Regarding Audiological Evaluation
For most people, the words “hearing test” bring up memories of marching to the nurse’s office in elementary school and being told to put on a set of headphones and raise a hand at the beeping sound—but these memories describe nothing more than a simple screening.
There’s much more to a full hearing test than you may realize, just like the mechanism and process involved in normal, everyday hearing is more complex than most of us believe. We probably hardly think about—and perhaps even take for granted—how acoustic energy (sound) is transferred by and from our ears. In reality, sound is directed from the outer ear, through the middle and inner ear, and finally to the brain via mechanical and electrical processes involving both the circulatory and nervous systems.
A comprehensive hearing evaluation involves a battery, or series, of tests. One such test is called tympanometry, which measures the function of the middle ear, a critical section of our hearing pathway. This procedure was initially developed by K. Terkildsen and his colleague K.A. Thompsen in 1959 and more recently advanced by three main researchers on the principles of tympanometry: Robert H. Margolis, Ph.D., Janet E. Shanks, Ph.D., and Richard H. Wilson, Ph.D. (1986).
What Is Tympanometry?
By definition, tympanometry is “the measurement of the acoustic immittance of the ear as a function of ear canal air pressure.” In basic terms, this means that a tympanometry evaluation measures air pressure against the tympanic membrane (eardrum) and the ease with which sound flows through the eardrum as well as the tiny bones of the middle ear.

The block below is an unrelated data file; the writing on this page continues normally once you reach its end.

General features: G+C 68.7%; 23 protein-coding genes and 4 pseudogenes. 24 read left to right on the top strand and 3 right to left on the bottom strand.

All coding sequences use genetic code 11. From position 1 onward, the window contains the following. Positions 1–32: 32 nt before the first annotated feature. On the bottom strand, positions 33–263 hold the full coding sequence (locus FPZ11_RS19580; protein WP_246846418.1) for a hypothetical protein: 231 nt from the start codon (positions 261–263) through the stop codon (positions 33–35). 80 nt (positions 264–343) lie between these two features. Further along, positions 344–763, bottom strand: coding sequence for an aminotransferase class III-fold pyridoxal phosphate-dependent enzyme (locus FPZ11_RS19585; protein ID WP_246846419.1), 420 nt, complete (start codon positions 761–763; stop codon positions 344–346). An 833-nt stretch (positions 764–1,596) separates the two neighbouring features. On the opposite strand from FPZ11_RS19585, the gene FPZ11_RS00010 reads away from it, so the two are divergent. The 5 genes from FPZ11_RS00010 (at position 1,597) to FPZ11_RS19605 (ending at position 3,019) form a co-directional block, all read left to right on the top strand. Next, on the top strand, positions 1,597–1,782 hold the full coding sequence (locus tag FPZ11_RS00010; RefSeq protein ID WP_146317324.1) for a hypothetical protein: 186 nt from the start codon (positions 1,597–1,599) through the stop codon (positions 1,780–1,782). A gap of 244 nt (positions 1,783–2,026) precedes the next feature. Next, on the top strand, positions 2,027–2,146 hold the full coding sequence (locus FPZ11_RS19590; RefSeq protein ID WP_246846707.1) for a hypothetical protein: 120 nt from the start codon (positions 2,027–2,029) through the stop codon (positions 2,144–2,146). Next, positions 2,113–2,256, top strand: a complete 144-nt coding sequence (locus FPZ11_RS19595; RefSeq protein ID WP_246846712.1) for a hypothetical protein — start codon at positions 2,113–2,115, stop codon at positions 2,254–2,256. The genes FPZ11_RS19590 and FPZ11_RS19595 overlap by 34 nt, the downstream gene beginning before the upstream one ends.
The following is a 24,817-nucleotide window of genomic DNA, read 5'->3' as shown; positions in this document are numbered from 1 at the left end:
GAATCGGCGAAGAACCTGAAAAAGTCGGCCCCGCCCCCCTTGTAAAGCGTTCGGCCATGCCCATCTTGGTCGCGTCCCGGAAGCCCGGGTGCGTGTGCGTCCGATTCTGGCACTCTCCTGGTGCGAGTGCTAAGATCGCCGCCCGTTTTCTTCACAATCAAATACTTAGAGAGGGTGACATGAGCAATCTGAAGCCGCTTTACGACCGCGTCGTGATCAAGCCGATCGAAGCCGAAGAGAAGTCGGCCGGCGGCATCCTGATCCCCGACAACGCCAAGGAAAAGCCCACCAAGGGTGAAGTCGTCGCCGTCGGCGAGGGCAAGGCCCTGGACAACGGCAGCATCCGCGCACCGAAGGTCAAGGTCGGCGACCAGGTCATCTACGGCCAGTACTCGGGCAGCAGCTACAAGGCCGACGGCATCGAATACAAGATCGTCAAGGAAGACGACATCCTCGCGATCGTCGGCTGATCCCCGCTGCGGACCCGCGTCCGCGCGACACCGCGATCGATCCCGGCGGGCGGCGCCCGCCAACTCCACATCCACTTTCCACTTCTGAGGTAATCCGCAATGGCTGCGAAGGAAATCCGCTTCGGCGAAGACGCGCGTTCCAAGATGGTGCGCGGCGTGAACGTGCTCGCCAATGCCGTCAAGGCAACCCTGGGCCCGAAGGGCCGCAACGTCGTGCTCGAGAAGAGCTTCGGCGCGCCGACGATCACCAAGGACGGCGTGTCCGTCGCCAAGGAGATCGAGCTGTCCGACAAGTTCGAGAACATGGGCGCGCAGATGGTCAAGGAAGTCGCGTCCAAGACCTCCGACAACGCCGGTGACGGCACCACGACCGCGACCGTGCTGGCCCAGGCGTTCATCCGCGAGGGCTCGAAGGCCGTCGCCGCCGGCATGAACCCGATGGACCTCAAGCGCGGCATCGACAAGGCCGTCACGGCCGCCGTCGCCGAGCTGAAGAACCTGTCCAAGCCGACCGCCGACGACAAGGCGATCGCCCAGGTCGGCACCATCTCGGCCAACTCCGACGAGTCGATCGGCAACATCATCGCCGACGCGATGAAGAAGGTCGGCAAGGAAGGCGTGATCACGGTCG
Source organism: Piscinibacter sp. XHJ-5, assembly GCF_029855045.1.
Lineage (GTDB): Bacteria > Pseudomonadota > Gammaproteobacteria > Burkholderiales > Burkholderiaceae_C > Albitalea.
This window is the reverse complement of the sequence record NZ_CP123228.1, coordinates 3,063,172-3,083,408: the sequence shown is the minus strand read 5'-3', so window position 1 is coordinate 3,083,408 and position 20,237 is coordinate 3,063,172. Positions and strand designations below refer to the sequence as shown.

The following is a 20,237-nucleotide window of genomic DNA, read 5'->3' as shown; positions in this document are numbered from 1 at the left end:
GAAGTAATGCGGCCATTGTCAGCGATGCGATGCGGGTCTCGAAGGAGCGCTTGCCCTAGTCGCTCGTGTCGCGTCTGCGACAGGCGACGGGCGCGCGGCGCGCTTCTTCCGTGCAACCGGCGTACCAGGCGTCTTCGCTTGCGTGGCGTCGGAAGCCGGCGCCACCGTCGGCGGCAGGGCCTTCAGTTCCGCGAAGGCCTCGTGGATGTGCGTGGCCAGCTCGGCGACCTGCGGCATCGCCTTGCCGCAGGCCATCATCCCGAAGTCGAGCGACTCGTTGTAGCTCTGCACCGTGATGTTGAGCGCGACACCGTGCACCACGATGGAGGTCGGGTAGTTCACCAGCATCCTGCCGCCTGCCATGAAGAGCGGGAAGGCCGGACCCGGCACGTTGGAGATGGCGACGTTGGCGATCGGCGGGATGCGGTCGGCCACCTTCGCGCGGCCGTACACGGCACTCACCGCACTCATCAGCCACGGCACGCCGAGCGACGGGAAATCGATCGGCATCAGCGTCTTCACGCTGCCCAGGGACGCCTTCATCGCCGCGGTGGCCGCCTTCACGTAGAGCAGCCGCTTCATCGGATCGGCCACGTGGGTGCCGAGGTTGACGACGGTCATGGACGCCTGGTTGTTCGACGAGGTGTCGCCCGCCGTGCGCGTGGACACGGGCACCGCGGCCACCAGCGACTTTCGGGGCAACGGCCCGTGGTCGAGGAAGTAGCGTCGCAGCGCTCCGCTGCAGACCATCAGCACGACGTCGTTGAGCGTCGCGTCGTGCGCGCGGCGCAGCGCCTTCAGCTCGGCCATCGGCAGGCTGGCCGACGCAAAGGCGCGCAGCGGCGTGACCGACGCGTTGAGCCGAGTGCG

The equipment used to perform this test is called an acoustic immittance device, or tympanometer. This device creates a tympanogram, which is a chart that provides a pictured curve of how the middle ear moves as function of the air pressure placed against the eardrum.
A Brief Introduction to Ear Anatomy
The middle ear is an air-filled space that begins at the tympanic membrane (eardrum). This membrane is connected within the middle ear space to three small ossicles (bones) that create what’s called an ossicular chain: the hammer (malleus), anvil (incus), and stirrup (stapes).
Related Audiological Definitions
- Audiologist: The primary health-care professional who evaluates, diagnoses, treats, and manages hearing loss and balance disorders in individuals of all ages, from infants, to teens, to the elderly.
- Otoscopy: Direct visualization of the external auditory canal and tympanic membrane through an otoscope.
- Tympanic Membrane: The eardrum.
- Parts of the Middle Ear
- Ossicular Chain
- Hammer: The malleus bone.
- Anvil: The incus bone.
- Stirrup: The stapes bone (the smallest bone in the body).
- Eustachian Tube: The airway connecting the middle ear to the back of the throat.
- Ossicular Chain
- Acoustic Immittance: The process of sound waves flowing through the ear drum and middle ear.
- Acoustic Impedance: The total opposition of the flow of sound waves through the ear drum and middle ear.
- Tympanometry: A procedure that measures how easily sound flows through the middle ear at different air pressure levels.
- Tympanometer: The instrument audiologists use to perform the tympanometry test.
- Tympanogram: The graph (plotted curve) created by the tympanometer that illustrates how the ear drum and ossicles move in response to air pressure.
How Is Tympanometry Performed?
Typically, either an audiologist, a hearing health-care professional, or a physician (typically an E.N.T. or otologist) will perform the tympanometry exam in conjunction with a full evaluation. Sometimes, the test might be run outside of the full evaluation with the intention of determining middle ear function.